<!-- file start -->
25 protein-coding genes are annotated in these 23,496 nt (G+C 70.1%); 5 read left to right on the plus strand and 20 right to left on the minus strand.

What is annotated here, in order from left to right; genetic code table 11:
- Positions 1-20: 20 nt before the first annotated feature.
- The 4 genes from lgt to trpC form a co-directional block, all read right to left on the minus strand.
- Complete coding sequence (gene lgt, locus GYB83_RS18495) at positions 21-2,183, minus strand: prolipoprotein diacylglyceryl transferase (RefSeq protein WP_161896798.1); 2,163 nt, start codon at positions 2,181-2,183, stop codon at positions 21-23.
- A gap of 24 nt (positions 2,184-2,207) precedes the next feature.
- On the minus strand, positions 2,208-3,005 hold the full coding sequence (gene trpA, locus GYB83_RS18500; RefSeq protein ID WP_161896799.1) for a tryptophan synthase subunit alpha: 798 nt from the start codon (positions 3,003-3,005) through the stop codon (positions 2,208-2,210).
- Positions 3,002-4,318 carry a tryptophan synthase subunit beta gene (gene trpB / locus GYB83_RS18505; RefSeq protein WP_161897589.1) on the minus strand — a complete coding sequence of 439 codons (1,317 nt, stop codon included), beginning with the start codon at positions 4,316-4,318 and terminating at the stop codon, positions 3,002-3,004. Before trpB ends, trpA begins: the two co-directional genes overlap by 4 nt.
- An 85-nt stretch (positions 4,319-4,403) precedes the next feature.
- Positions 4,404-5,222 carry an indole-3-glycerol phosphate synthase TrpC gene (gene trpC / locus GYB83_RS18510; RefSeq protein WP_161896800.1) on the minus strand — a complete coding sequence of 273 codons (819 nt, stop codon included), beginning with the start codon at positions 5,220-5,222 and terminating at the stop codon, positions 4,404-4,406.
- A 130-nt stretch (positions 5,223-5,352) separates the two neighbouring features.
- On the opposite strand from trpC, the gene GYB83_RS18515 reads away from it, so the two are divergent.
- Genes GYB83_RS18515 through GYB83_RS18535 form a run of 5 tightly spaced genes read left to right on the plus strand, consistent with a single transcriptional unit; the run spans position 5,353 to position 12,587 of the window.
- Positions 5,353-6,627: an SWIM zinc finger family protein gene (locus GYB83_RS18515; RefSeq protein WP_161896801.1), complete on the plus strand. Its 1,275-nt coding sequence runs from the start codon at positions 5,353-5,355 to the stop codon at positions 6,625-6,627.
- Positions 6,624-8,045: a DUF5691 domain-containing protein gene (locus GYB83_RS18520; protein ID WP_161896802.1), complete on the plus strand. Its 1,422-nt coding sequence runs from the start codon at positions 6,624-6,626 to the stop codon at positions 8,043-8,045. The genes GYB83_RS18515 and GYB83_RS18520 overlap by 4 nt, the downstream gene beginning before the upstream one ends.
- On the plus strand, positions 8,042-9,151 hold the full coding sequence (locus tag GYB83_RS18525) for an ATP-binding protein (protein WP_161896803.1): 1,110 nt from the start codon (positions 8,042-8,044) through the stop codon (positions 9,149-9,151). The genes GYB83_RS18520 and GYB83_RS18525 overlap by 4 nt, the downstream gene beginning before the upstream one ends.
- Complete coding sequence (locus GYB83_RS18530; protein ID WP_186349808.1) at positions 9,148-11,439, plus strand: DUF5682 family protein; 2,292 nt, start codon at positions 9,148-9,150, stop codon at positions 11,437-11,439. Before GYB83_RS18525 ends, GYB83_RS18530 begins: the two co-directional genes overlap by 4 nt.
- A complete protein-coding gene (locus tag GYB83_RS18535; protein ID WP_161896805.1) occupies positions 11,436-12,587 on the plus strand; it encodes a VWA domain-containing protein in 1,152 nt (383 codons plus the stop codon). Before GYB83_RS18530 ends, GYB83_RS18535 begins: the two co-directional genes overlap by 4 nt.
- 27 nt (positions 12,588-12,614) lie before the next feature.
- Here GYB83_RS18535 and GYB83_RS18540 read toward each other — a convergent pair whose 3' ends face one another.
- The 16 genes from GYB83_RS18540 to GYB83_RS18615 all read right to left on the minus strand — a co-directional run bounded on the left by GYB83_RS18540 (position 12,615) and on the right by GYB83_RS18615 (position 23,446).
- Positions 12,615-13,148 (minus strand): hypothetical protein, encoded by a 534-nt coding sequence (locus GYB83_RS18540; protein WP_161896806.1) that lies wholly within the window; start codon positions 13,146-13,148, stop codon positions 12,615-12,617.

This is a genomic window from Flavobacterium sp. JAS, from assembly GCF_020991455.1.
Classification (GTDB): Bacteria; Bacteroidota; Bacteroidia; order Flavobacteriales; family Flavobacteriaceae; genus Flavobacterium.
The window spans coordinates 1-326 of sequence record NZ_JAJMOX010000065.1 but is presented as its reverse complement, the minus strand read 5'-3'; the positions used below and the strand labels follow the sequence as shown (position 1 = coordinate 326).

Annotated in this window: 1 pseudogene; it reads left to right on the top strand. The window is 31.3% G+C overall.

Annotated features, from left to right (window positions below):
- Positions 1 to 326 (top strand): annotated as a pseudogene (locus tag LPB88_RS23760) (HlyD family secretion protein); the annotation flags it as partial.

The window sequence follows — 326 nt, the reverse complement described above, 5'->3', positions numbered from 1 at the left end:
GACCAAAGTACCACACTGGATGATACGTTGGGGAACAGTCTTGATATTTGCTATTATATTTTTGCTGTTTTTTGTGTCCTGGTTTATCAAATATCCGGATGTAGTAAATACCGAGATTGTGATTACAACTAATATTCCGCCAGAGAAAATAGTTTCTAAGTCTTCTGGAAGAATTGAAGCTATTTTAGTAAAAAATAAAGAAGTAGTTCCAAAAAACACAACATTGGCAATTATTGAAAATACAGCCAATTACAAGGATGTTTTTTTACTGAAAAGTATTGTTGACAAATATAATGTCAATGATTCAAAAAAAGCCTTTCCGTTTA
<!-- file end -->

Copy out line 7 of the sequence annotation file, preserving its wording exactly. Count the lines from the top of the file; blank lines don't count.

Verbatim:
- On the minus strand, positions 2,208-3,005 hold the full coding sequence (gene trpA, locus GYB83_RS18500; RefSeq protein ID WP_161896799.1) for a tryptophan synthase subunit alpha: 798 nt from the start codon (positions 3,003-3,005) through the stop codon (positions 2,208-2,210).